DVD Review: Oreimo – Season 1
20/01/2016 Leave a comment
We visit the unknown to explore what the first season of Oreimo, otherwise known as My Little Sister Can’t Be This Cute, has to offer and surpisingly enough it is exceedingly good; so is this DVD release of a potentially questionable series worth owning? Find out in our review.
For the past seven years, Kyousuke Kousaka’s relationship with his younger sister Kirino has been nothing but cold. It’s gotten the the point where the only talking the siblings do is to exchange greetings with each other. But one day, Kyousuke finds a moe anime DVD lying in the entrance hall of his house. His interest piqued, Kyousuke looks for the owner – only to discover it belongs to his very own sister Kirino. Shocked as Kyousuke was, this is just the beginning of the surprises that lie ahead…
In addition to being smart, pretty, and popular, Kirino Kousaka is also an obsessive consumer of anime and eroge. After Kyousuke promies not to mock her and keep this concealed from their parents, she starts to share a bit of her world with him. Kirino faces several problems as she tries to keep up appearances and balance her exemplary school life with her hobbies. Her brother becomes a crucial ally while dealing with all the difficulties that lie ahead.
Before getting to watch Oreimo, otherwise known as My Little Sister Can’t Be This Cute, i have always assumed that the show was too ‘exotic’ for UK audiences due to its relatively sensitive nature that i have often heard about; however after going through the entire first season it seems these initial assumptions were unjustified and i highly commend MVM Entertainment for bringing the franchise over to the UK; albeit on DVD. It may have a rather ‘questionable’ topic but the contents of the show and what transpires throughout is just fantastic.
So just what exactly is Oreimo? Well it’s an anime series adapted from the light novel by Tsukasa Fushimi which sees the highly popular, talented and beautiful high-school girl known as Kirino confess her interest in ‘Otaku culture’ to her big brother, known as Kyosuke, after he accidentially stumbles across an 18+ game in the house. From here it’s a comical chain of events that sees Kyosuke help Kirino in order to keep her otaku lifestyle a secret from friends, family and co-workers while along the way making new friends and stepping up to the challenge of being a better big brother.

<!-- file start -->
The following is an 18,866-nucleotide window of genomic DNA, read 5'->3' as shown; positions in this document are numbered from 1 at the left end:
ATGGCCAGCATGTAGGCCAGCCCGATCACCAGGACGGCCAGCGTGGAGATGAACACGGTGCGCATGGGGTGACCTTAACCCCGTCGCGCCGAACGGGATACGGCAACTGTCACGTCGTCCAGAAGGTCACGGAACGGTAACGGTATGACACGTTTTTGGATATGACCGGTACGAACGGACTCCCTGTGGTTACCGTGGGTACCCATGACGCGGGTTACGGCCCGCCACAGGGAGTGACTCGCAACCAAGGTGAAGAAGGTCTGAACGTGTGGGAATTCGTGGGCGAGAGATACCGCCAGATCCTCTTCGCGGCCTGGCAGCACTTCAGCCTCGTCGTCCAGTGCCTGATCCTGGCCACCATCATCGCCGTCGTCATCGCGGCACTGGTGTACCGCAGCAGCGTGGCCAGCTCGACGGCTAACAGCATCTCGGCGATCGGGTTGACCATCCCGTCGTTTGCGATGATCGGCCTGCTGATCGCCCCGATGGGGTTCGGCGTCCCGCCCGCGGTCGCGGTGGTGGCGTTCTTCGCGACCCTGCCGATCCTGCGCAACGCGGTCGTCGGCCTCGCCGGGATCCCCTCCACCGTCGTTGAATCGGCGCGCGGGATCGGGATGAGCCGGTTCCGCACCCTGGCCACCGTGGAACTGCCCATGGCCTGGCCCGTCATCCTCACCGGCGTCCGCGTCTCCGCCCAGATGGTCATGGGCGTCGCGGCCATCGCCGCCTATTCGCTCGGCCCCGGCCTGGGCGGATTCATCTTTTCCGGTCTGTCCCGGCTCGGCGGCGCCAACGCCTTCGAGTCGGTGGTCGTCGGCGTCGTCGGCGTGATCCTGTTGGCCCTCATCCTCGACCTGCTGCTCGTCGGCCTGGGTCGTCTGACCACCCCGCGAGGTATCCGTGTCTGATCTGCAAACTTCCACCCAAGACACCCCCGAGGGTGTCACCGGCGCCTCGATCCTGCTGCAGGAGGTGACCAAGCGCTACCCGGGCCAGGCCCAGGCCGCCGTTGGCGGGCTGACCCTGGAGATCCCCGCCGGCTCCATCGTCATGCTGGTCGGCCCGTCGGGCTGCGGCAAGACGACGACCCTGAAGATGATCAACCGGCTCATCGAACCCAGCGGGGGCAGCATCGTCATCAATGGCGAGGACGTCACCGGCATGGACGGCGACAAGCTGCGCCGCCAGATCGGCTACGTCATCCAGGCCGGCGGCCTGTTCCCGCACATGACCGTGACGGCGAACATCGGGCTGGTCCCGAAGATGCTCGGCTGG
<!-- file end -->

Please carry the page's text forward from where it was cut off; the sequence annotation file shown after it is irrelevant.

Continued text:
It’s an amusing story and it’s one that focuses more on the topic of otaku culture than the personal feelings of the characters involved. Sure enough throughout this escapade of deceit the relationship between Kirino and Kyosuke grows, especially on the occasions which see Kyosuke stand up in defence to Kirino’s hobbies; but for the most part it’s nothing but questionable forms of entertainment. For instance most of the episodes focus on a particular piece of anime merchandise; be it teaching Kyosuke how to play, a marathon event of a particular series or awaiting the arrival of a new game; but thrown alongside this is smaller elements of character development – mostly between Kirino and Kyosuke. Ironically though this character development is hardly seen on screen; it’s obvious that Kirino is grateful for her brothers action but she hardly let’s it show in front of Kyosuke and as such continues to be obnoxious that, in some viewers eyes, is just frustrating.
The flow of this first season is pretty much discovery and becoming accustomed to things; most episodes are singular stories for a particular event but in some instances multiple episodes can lead together to create a bigger picture. For instance a selection of episodes see Kirino attend Comiket, one of the biggest comic markets in Japan, while another selection of episodes sees her own novel translated into an anime series – which is actually quite informative as well as entertaining. Whether it be a singular episode, or a selection of episodes, the topic is pretty much the same; discussing a certain particular merchandise or finding a new way of obtaining that piece of merchandise; and in one instance it shows another class-mate of Kirino’s being dragged in to help obtain it.
Interestingly enough this first season collection consists of fifteen episodes; twelve of which are from the original TV episodes with another three being the original net animations. The TV episodes portray the main story but the three ONA episodes provide the ‘true ending’ to the series; and it’s one that actually offers more emotion than you would care to admit. Without giving too much away Oreimo is a fantastic series and if you have any interest in the otaku culture, and the perceptions that some may have of it, then it must be on your watch list.